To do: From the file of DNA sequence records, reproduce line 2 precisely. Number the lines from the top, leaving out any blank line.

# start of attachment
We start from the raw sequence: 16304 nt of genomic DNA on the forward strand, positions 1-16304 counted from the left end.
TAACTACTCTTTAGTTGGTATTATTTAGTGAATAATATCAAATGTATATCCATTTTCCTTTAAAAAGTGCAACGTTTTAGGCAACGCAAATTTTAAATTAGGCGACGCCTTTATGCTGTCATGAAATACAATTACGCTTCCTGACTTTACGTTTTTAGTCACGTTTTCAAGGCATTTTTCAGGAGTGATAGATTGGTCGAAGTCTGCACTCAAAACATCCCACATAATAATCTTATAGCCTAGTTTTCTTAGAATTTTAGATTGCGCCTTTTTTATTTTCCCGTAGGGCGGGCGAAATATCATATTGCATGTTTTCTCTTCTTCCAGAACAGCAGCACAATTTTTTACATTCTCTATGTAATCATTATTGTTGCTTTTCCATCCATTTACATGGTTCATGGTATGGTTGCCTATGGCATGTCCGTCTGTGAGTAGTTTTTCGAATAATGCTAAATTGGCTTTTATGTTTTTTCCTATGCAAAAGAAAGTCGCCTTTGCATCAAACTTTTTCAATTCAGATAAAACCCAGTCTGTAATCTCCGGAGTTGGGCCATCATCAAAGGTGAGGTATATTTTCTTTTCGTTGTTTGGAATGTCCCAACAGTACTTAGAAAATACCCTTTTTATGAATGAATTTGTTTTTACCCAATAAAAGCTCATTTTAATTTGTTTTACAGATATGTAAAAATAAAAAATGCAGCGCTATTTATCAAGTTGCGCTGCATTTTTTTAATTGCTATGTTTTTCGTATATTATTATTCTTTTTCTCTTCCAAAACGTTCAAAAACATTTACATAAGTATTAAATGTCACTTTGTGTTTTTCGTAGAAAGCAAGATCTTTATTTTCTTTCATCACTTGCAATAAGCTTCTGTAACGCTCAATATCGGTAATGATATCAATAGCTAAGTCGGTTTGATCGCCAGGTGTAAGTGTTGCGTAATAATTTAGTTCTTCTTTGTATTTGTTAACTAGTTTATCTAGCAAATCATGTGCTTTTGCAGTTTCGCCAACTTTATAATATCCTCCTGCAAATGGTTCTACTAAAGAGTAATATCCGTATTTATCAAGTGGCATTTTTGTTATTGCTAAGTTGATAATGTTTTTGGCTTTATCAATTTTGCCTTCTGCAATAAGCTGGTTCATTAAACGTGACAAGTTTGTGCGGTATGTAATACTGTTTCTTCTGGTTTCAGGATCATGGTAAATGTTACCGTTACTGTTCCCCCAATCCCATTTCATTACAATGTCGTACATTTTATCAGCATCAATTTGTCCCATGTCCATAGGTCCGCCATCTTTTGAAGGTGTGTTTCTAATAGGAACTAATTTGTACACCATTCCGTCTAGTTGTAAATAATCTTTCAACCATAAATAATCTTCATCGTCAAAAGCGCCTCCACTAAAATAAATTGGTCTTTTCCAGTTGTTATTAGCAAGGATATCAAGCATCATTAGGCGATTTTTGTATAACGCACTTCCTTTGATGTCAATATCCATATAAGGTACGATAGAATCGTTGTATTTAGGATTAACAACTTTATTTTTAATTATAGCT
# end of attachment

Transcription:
TAACTACTCTTTAGTTGGTATTATTTAGTGAATAATATCAAATGTATATCCATTTTCCTTTAAAAAGTGCAACGTTTTAGGCAACGCAAATTTTAAATTAGGCGACGCCTTTATGCTGTCATGAAATACAATTACGCTTCCTGACTTTACGTTTTTAGTCACGTTTTCAAGGCATTTTTCAGGAGTGATAGATTGGTCGAAGTCTGCACTCAAAACATCCCACATAATAATCTTATAGCCTAGTTTTCTTAGAATTTTAGATTGCGCCTTTTTTATTTTCCCGTAGGGCGGGCGAAATATCATATTGCATGTTTTCTCTTCTTCCAGAACAGCAGCACAATTTTTTACATTCTCTATGTAATCATTATTGTTGCTTTTCCATCCATTTACATGGTTCATGGTATGGTTGCCTATGGCATGTCCGTCTGTGAGTAGTTTTTCGAATAATGCTAAATTGGCTTTTATGTTTTTTCCTATGCAAAAGAAAGTCGCCTTTGCATCAAACTTTTTCAATTCAGATAAAACCCAGTCTGTAATCTCCGGAGTTGGGCCATCATCAAAGGTGAGGTATATTTTCTTTTCGTTGTTTGGAATGTCCCAACAGTACTTAGAAAATACCCTTTTTATGAATGAATTTGTTTTTACCCAATAAAAGCTCATTTTAATTTGTTTTACAGATATGTAAAAATAAAAAATGCAGCGCTATTTATCAAGTTGCGCTGCATTTTTTTAATTGCTATGTTTTTCGTATATTATTATTCTTTTTCTCTTCCAAAACGTTCAAAAACATTTACATAAGTATTAAATGTCACTTTGTGTTTTTCGTAGAAAGCAAGATCTTTATTTTCTTTCATCACTTGCAATAAGCTTCTGTAACGCTCAATATCGGTAATGATATCAATAGCTAAGTCGGTTTGATCGCCAGGTGTAAGTGTTGCGTAATAATTTAGTTCTTCTTTGTATTTGTTAACTAGTTTATCTAGCAAATCATGTGCTTTTGCAGTTTCGCCAACTTTATAATATCCTCCTGCAAATGGTTCTACTAAAGAGTAATATCCGTATTTATCAAGTGGCATTTTTGTTATTGCTAAGTTGATAATGTTTTTGGCTTTATCAATTTTGCCTTCTGCAATAAGCTGGTTCATTAAACGTGACAAGTTTGTGCGGTATGTAATACTGTTTCTTCTGGTTTCAGGATCATGGTAAATGTTACCGTTACTGTTCCCCCAATCCCATTTCATTACAATGTCGTACATTTTATCAGCATCAATTTGTCCCATGTCCATAGGTCCGCCATCTTTTGAAGGTGTGTTTCTAATAGGAACTAATTTGTACACCATTCCGTCTAGTTGTAAATAATCTTTCAACCATAAATAATCTTCATCGTCAAAAGCGCCTCCACTAAAATAAATTGGTCTTTTCCAGTTGTTATTAGCAAGGATATCAAGCATCATTAGGCGATTTTTGTATAACGCACTTCCTTTGATGTCAATATCCATATAAGGTACGATAGAATCGTTGTATTTAGGATTAACAACTTTATTTTTAATTATAGCT